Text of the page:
Yes, I truly believe that ADHD can be treated and controlled with things like diet, routine, etc. However, I do not believe that it is a cure all for all children. I have two children with ADHD and have gone through so many different things with medication that I felt the need to share what we have learned in hopes to help other parents out there.
Can ADHD Be Treated Without Medication?
Sure it can. But it might not be the best thing for every child. Our story may shed some light to help you decide what is best for your child.
The Pros and Cons of Stimulant Medication
It is not an easy decision to put your child on stimulant medication. After all, it is considered a controlled substance. You can not even get a prescription phoned in or sent to the pharmacy. It requires a doctors visit every 30 days to get. Then you get to the pharmacy and you have to show your ID and swear you are the parent before they will give it to you. That is kind of scary since I am going to be giving it to my child. I then give it to my child once a day and hear him complain of stomach aches, headaches, and his appetite is just not there.
Every day around 7PM the medication wears off and he starts to come down from it like a drug addict would be coming off of something. He starts to whine and cry about how he doesn't know what to do with the rest of his day or just sits around and is so grumpy that no one wants to have anything to do with him. However, on the good side, he is not impulsive or obnoxious during the day. He can focus at school and get things done in a timely manner. Without the medication he is in trouble all day long for the things that comes out of his mouth. His actions are impulsive and usually get him in trouble for not keeping his hands to himself around others. The medication helps all of that. So what do you do?
Books We Have Read as a Family
|New Empower Adhd Kids Carson Dellosa ...|
|The ADHD Workbook for Kids: Helping C...||I'm Not Bad, I'm Just Mad: A Workbook...|
Our Recent Try Without ADHD Medication
We recently allowed my son to go off of his Vyvanse medication for ADHD. He wanted to try to go without it so he would not suffer the side effects of it. He is twelve now and we thought this would be worth a try. We are over a month into this and have determined that it is not such a good idea. He stays in trouble at home. He falls asleep in class everyday now. He is loud, obnoxious, impulsively hits his brothers and sisters who are a lot younger than him. It is constant drama in our home right now. I have talked to him and explained that we don't want him to stay in trouble like this. We have to go back to the doctor and get back on his stimulant medication. He was on Concerta before Vyvanse and I think we will go back to Concerta. The side effects did not seem to be as bad. In our case, we have to go back. I feel like we have no choice. As he gets older and starts to learn better habits through behavioral counseling then we may give it another try. Besides, it won't be long before he will be 18 and I can't make him take it if he does not want to. I feel like I have to get him through school and help him to be successful as possible during that journey. His medication is the only thing I know that will help him do that.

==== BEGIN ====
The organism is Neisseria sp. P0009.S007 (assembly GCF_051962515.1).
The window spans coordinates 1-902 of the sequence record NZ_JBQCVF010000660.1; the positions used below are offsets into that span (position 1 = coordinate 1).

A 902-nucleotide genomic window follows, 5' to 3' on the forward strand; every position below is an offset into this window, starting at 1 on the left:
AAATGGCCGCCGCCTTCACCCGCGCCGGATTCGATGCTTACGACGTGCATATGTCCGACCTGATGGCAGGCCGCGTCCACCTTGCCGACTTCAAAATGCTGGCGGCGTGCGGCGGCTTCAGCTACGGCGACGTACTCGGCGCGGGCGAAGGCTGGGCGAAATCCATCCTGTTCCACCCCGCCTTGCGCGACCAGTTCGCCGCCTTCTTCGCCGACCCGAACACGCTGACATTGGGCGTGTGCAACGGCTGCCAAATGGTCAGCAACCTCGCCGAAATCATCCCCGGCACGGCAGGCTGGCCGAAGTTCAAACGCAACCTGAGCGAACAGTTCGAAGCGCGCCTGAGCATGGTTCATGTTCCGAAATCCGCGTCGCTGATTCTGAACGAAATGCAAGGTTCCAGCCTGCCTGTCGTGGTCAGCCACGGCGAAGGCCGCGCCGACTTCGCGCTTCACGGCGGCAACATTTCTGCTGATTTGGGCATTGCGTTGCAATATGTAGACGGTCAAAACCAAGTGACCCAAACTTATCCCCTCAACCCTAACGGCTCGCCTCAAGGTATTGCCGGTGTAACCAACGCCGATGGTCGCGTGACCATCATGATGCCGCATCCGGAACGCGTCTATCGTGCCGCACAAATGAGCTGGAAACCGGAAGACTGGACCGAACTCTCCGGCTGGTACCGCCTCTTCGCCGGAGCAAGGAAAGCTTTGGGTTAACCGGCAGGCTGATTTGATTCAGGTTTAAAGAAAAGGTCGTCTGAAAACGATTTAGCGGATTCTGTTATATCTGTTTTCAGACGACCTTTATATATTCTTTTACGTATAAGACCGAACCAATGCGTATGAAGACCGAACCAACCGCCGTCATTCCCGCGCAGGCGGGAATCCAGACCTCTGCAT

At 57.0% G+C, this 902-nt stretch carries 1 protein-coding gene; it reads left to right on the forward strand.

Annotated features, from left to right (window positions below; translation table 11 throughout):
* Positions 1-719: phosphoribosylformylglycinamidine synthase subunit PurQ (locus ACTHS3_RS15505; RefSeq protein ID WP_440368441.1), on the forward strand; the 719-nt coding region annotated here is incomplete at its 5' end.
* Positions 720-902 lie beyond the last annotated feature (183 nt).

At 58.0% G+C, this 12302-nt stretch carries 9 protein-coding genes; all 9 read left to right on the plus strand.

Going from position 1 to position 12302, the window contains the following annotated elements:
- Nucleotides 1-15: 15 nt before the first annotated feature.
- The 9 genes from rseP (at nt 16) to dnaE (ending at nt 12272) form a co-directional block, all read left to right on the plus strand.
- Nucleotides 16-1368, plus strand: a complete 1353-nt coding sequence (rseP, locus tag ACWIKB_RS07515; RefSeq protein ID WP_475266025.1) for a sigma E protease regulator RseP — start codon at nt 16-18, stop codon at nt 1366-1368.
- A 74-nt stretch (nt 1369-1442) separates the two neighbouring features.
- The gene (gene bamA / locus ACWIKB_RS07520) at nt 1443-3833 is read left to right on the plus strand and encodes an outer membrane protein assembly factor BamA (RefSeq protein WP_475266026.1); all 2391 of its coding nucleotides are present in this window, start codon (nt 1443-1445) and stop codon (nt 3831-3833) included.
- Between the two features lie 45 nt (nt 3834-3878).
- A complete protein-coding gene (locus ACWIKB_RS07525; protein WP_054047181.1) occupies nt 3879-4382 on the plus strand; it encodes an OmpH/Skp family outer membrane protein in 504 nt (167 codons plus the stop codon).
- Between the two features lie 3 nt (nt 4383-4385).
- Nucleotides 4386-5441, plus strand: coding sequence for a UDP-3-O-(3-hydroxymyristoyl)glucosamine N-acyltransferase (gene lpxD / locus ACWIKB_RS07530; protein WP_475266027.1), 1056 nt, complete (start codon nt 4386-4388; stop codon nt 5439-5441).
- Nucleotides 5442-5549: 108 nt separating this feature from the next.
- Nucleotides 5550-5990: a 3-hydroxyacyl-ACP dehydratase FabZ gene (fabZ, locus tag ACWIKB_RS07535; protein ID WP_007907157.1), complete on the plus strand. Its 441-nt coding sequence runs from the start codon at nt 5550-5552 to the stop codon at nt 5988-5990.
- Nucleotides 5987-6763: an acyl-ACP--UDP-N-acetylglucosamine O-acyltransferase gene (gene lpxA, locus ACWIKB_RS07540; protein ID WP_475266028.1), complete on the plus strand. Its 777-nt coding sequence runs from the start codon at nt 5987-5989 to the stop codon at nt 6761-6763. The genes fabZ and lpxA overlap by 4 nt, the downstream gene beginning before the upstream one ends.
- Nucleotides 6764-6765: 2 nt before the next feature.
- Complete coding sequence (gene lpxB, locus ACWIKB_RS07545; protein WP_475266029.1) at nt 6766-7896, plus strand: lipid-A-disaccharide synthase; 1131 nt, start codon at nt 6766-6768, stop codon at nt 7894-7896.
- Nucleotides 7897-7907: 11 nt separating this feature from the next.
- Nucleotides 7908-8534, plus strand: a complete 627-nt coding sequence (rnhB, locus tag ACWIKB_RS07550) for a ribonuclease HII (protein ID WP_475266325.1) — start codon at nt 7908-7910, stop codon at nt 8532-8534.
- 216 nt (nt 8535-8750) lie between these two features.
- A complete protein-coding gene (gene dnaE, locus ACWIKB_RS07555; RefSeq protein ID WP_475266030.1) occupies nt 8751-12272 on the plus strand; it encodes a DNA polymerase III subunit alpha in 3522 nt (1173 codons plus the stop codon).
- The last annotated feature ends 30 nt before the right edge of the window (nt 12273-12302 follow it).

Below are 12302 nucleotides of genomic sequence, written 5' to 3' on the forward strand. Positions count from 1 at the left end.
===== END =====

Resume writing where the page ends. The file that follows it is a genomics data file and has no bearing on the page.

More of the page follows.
My Second ADHD Child's Situation
Her diagnosis is not as complex as her brother's. She takes Vyvanse during the week days only when in school. Her main problem is focusing at school. She does not need to take it on the weekends like her brother needs to. He takes it all week. She is a much different case than him. Just like your child is a much different case.
The Choice is Yours
Our Neurologist and Psychiatrist both have explained to me over and over that it will be a trade off. You either have to deal with the evening moodiness and sometimes depression like symptoms or you have to deal with the all day impulsiveness, hyperness, and the things that tend to get them in trouble. They won't focus well in school and in my case, when my son is off the medication he falls asleep in school every day. I have yet to find a magic diet to help my son's symptoms with his ADHD. It just isn't enough. Your child may be different and by all means I suggest trying it first before jumping to stimulants. You are the parent and the choice is yours. Don't let anyone tell you any different. You do have to listen to your doctors and make a decision based on information given but know you have a right to try alternate methods too. A lot of this will be trial and error. Hey, if they don't work you can always go back and get the medication. We did. We have done this twice now.